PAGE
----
|Ilex latifolia subsp. var.||Tarajo Holly|
Ilex latifolia (Tarajo Holly or Tarajo) is a species of holly, native to southern Japan (Shizuoka Prefecture south to Kyūshū) and eastern and southern China (Jiangsu south to Fujian and west to Yunnan), growing in broadleaf forests at altitudes of 200–1,500 m.
It is a small to medium-sized evergreen tree growing to 10–20 m tall with a trunk up to 60 cm diameter. The bark is dark brown, with a rough surface. The leaves are alternate, broad lanceolate to ovate-oblong, 8–24 cm long and 4–8 cm broad (among the largest of any species of holly), glossy dark green above, paler below, with a thick, leathery texture and serrated (but not spiny) margins. The flowers are yellowish-green, with a four-lobed corolla, produced in late spring; it is dioecious, with male and female flowers on separate trees. The fruit is a drupe 7 mm diameter, ripening orange-red to dark red in winter, and containing four seeds; they are often produced in dense clusters on the stems.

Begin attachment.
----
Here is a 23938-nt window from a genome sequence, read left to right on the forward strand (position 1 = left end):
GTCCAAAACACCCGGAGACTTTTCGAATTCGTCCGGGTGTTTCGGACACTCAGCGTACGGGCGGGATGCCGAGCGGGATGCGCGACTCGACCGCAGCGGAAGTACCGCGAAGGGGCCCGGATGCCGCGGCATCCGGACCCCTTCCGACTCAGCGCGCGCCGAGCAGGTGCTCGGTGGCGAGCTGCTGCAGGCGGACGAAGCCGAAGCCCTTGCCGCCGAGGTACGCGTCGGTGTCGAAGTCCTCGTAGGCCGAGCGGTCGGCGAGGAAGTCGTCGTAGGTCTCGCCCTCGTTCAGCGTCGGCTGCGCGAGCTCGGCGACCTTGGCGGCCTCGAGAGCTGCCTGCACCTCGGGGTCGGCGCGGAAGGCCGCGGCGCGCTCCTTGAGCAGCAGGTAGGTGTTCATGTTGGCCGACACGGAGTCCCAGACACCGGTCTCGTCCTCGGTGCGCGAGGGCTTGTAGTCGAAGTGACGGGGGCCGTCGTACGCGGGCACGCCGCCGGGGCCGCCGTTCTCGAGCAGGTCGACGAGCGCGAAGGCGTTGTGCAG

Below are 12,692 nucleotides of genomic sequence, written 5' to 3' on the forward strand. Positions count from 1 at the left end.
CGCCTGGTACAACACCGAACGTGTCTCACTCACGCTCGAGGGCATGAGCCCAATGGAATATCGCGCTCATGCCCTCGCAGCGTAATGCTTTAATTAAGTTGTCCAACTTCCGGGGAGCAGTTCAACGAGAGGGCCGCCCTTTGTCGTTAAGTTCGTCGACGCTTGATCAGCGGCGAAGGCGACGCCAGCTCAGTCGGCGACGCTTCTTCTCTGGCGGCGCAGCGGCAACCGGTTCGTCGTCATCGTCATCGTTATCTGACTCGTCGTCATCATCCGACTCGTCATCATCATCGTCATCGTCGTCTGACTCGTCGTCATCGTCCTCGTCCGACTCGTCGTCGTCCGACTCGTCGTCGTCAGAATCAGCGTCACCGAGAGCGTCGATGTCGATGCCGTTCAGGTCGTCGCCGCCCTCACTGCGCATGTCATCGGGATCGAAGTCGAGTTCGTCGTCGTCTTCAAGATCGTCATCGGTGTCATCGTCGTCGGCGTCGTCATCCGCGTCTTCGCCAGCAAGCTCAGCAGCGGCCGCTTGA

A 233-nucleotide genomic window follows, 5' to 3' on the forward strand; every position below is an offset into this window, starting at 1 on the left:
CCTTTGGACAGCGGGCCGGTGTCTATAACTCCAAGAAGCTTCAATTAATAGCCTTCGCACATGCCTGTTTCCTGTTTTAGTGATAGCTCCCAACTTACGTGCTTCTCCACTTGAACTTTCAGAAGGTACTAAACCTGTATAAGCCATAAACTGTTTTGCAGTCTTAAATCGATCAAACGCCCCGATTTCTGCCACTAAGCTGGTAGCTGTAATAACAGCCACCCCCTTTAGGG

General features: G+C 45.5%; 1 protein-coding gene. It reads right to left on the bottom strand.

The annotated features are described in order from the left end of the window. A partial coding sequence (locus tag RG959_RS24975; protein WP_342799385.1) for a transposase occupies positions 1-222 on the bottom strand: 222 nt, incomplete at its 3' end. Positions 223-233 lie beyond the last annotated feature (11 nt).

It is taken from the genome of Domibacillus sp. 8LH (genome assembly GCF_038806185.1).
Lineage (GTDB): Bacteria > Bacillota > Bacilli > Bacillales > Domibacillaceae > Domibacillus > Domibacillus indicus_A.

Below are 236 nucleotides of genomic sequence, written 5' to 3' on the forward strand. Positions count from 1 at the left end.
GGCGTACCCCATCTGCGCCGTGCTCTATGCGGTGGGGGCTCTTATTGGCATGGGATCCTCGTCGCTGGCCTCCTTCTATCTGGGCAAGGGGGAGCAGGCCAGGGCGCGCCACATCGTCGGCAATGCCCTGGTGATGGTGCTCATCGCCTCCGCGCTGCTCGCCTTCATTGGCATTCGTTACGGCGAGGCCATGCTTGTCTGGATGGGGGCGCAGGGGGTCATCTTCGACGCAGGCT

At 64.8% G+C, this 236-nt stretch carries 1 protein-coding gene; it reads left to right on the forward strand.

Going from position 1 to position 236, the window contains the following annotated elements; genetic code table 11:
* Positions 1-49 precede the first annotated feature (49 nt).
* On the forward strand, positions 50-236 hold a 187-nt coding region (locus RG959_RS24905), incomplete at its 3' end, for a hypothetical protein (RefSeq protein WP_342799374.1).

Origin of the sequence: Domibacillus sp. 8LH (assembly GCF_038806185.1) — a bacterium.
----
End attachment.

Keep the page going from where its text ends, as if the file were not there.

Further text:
It is cultivated as an ornamental tree.
Ilex latifolia leaves are made into tea in Asia, The fruit and/or seed is used as a coffee substitute.Ilex latifolia also plays a lesser role in the production “Kudingcha Tea”
|Standard Cyclopedia of Horticulture|
Ilex latifolia, Thunb. Tree, sometimes to 60 ft., glabrous: lvs. oval to oblong-lanceolate or- obovate- oblong, acuminate, serrate, glossy green above, 3-7 in. long; petiole about ½ in. long: fr. red, Hm. across, short-stalked, in dense clusters. June. Japan. B.M. 5597. S.I.F. 1:62.—One of the most beautiful hollies.
Pests and diseases
- ↑ Germplasm Resources Information Network: Ilex latifolia
- ↑ 2.0 2.1 Yuanlin Flora: Ilex latifolia (in Chinese); google translation
- ↑ 3.0 3.1 Japan Plants: Ilex latifolia (in Japanese); google translation
- ↑ Plants for a Future: Ilex latifolia
- ↑ Japanese Treeflowers: Ilex latifolia
- ↑ Botanic Japan: Ilex latifolia (in Japanese); google translation
- ↑ Huxley, A., ed. (1992). New RHS Dictionary of Gardening. Macmillan ISBN 0-333-47494-5.
- Standard Cyclopedia of Horticulture, by L. H. Bailey, MacMillan Co., 1963